Amman, Jordan, June 6, 2013
This, my third visit to the Middle East, has been an emotional roller coaster in terms of feeling hopeful one minute and then soon afterwards feeling that the situation is hopeless. The politics in the Middle East are viewed by many as being intractable, due to the toxic mix of competing religions, historical grudges, and modern weaponry. I could easily align myself with the pessimists…they certainly outnumber the optimists in view of the troubled history of the Middle East. But here I am, with my wife, supporting a grass-roots movement based on the shared healing intentions of nurses from around the region, joining together to counteract the insanity of the continual cycles of violence that plague the region. As the hymn/prayer says, “Let there be peace on earth, and let it begin with me.”
Before leaving Susan’s sister’s home in Rehovot, Israel, we spent an evening with older Israelis reminiscing about the 1967 war, which resulted in Israel taking control of the East Jerusalem, the West Bank, and the Gaza strip, all territories inhabited by Arab-Moslem Palestinians. One Israeli lady spoke about her daughter who lives in the village of Sderot, near the Gaza territory, and who often has to endure continual barrages of homemade rockets fired from Gaza. The inhabitants of Sderot have only ten to fifteen seconds to race into a bomb shelter when they hear the air raid sirens that announce incoming rockets. The deep antipathy toward the Palestinians felt by these Israelis is understandable.
There’s an Israeli cliché about Israel’s three biggest cities: “Jerusalem prays; Tel Aviv plays; Haifa works.” Haifa is also the Israeli city with the best relations between Jews and Moslems. Visiting our Russian-Israeli friend, Natalie, in Haifa, we experienced a much more conciliatory attitude toward Arabs in general, compared with the attitudes of the Jews of Rehovot. We had dinner at an upscale Arab-Israeli restaurant on the mountainside overlooking Haifa’s magnificent natural harbor. Economic prosperity breeds loyalty among Israel’s Arab citizens, who probably fare better living under Israel’s Jewish democracy than they would in any of Israel’s Arab-Moslem neighbors.
Jordan is the one country in the Arab world committed to maintaining its peace treaty with Israel. Jordan is landlocked, lacking the petroleum resources that bankroll its richer Arab neighbors, such as Saudi Arabia, Kuwait, or the United Arab Emirates. Jordan benefits from tourism and its human capital, as demonstrated by its extensive private hospital system which makes Jordan the number one medical tourism destination in the Middle East.
It seems that every rich nation employs immigrant workers to do the jobs that regular citizens don’t want to do. America has Mexicans and other Latino immigrant laborers (both documented and undocumented). Israel previously employed Palestinians from the occupied territories. But following Intifada unrest, Israel now uses Chinese construction workers and Thai agricultural workers. Jordan uses the labor of refugees from their disintegrating neighbors, Egypt, Iraq, and (most recently) Syria. Labor is a mobile commodity that migrates according to the laws of supply and demand. Until poor laborers are able to support themselves in their home countries, the world’s economy will continue to depend on large-scale migration of poor workers.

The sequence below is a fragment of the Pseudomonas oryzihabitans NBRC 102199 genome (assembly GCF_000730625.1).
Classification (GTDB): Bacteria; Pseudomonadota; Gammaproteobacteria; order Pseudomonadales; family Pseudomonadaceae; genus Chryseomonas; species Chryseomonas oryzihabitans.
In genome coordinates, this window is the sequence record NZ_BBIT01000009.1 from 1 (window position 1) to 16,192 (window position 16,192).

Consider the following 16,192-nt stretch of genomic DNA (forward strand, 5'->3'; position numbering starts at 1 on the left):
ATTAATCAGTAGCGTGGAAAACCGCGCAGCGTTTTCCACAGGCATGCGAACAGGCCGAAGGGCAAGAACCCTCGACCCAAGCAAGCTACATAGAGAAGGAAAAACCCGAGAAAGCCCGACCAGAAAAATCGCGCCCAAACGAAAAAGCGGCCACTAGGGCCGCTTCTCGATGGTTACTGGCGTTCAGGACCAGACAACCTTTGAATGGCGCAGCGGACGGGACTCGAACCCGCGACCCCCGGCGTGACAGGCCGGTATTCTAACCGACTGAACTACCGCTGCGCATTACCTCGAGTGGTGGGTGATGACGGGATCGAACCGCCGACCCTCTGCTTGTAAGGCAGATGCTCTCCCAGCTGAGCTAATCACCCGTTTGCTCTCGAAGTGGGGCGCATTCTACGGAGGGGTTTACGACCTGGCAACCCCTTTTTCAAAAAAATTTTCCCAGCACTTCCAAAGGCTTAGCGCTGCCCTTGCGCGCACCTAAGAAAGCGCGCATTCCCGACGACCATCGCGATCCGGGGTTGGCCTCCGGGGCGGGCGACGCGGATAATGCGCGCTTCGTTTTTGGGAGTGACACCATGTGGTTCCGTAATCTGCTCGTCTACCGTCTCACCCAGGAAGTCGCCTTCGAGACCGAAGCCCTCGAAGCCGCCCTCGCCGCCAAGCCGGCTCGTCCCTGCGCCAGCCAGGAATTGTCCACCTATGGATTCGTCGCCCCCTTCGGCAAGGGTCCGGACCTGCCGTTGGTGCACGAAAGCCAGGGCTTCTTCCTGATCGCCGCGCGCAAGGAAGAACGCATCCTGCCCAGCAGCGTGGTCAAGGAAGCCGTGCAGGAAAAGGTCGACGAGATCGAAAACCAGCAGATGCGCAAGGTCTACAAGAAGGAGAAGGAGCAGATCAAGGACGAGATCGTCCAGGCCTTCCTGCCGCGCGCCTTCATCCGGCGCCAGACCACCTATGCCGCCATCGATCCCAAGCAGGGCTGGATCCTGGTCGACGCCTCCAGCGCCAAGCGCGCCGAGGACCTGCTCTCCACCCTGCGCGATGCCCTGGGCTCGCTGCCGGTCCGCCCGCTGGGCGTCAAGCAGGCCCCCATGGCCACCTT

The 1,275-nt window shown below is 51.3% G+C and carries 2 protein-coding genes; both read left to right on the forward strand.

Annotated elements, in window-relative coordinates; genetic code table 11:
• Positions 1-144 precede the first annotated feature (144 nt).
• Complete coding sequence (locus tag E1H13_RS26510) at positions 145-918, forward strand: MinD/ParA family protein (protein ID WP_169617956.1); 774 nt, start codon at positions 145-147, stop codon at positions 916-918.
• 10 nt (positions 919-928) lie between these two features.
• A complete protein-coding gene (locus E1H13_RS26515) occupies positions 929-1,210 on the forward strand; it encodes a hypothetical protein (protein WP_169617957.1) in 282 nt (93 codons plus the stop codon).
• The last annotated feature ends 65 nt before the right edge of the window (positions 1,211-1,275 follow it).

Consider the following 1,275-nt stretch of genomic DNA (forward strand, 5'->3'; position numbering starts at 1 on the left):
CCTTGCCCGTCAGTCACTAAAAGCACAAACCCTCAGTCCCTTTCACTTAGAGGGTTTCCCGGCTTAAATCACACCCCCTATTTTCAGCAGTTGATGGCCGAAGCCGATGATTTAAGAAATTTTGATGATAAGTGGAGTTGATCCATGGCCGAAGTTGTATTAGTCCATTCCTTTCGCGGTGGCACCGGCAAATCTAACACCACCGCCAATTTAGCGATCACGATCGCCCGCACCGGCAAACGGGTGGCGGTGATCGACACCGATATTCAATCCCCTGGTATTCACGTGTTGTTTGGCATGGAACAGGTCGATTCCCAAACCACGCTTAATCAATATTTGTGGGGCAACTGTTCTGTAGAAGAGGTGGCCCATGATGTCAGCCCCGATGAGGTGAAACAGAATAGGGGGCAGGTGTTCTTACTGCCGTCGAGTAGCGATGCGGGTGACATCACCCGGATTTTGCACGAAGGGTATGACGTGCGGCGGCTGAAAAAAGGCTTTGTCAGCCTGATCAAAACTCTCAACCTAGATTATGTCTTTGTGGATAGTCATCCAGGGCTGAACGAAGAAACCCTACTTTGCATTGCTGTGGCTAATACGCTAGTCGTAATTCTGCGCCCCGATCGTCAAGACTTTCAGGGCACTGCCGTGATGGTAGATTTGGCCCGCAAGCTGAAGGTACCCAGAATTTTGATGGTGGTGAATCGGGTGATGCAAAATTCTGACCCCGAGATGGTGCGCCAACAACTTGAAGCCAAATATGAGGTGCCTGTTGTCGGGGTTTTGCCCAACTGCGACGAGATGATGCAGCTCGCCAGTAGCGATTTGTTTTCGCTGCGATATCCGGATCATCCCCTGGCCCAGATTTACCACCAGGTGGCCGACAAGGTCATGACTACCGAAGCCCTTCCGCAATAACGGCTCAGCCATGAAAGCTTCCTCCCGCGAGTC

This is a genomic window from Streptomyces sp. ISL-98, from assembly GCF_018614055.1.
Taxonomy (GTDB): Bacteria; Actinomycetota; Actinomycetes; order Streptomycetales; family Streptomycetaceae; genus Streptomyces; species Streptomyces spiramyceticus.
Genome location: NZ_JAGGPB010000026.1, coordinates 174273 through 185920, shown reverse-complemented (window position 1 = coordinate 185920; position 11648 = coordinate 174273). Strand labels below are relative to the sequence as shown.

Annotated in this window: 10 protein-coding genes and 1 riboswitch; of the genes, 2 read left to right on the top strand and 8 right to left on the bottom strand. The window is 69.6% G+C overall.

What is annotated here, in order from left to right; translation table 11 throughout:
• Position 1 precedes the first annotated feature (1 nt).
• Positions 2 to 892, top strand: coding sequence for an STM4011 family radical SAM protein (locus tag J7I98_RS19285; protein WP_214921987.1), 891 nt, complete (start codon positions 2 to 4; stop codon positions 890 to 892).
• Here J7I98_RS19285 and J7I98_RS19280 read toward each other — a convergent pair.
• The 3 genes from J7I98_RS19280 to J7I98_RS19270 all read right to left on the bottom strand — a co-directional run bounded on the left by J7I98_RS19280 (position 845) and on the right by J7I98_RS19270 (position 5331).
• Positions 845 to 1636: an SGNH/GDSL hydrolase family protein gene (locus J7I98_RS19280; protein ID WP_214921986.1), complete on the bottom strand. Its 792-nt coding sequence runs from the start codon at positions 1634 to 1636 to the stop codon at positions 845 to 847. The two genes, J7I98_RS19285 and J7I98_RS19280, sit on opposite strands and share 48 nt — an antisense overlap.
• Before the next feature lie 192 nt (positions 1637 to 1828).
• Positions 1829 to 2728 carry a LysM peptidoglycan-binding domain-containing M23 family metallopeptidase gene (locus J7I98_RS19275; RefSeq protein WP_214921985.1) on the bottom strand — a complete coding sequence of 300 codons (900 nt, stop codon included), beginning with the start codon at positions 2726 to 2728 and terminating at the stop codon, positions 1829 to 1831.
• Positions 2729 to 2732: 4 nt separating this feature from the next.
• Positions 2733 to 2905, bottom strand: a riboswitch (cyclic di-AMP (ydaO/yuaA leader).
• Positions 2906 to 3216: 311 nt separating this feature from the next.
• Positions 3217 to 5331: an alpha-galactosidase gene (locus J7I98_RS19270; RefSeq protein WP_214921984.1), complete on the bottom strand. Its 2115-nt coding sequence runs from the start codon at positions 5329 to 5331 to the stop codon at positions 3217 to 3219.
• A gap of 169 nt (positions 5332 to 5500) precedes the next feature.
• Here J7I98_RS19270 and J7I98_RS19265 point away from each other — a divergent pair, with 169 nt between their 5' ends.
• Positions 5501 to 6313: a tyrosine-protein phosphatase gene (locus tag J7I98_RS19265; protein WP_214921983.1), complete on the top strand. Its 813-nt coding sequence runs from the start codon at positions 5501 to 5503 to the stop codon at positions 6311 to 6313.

Visiting Israel and Jordan has made the reports from the Syrian civil war much more immediate. Jordan, a relatively poor country, is attempting to assimilate thousands of war refugees seeking to escape the deepening conflict. An article in the Jordanian press speculated that the Syrian civil war might last another ten years with many thousands of deaths. Dictator Hafez Assad will never be able to regain the loyalty of the Syrian people who have been besieged by the Syrian army. Assad holds the military balance of power, propped up by the Russians, the Iranians, and seasoned Hezbollah fighters from Lebanon. Even if the US eventually aids the rebels, it’s unlikely to shift the balance of power on the battlefield. And even if the Syrian rebels were to somehow able to overcome Assad and his army, the civil war would continue as different factions of Shiites, Sunnis, and Alowites continue to seek revenge in feuds lasting for centuries. The rebels have been unable to unite against their common enemy, Assad, due to tensions between moderate rebels and more fundamentalist fighters allied with Al Qaeda.
Meanwhile, being tourists for a day, I learned that the name for Amman under Greek rule was Philadelphia. We toured Amman’s ancient citadel, a mountain fortress built by the Romans. After the Greeks and Romans, Jordan was ruled by the Ottoman Empire, followed by the British. During the years when the sun “never set on the British empire,” the British drew the maps of India, Burma, Iraq, and “Trans-Jordan”, which included present day Israel, Lebanon, Syria, and Jordan. This British “nation-building” set up all these countries for decades of tribal conflict, since the British drew national boundaries according to geography rather than demographics. For example, they did not carve out a separate country for the Kurds, who now live spread across Iran, Iraq, Syria, and Turkey. The Kurds (numbering approximately forty million) are the largest distinct demographic group in the world without their own country.
June 7, 2013
Today marked the first day of the international nursing conference, which promotes Dr. Jean Watson’s Caritas–caring theory. Nurses attended from various middle-eastern countries. One American nurse from Saudi Arabia knew the CARE Channel from her home hospital in Kansas. More about the conference in my next blog…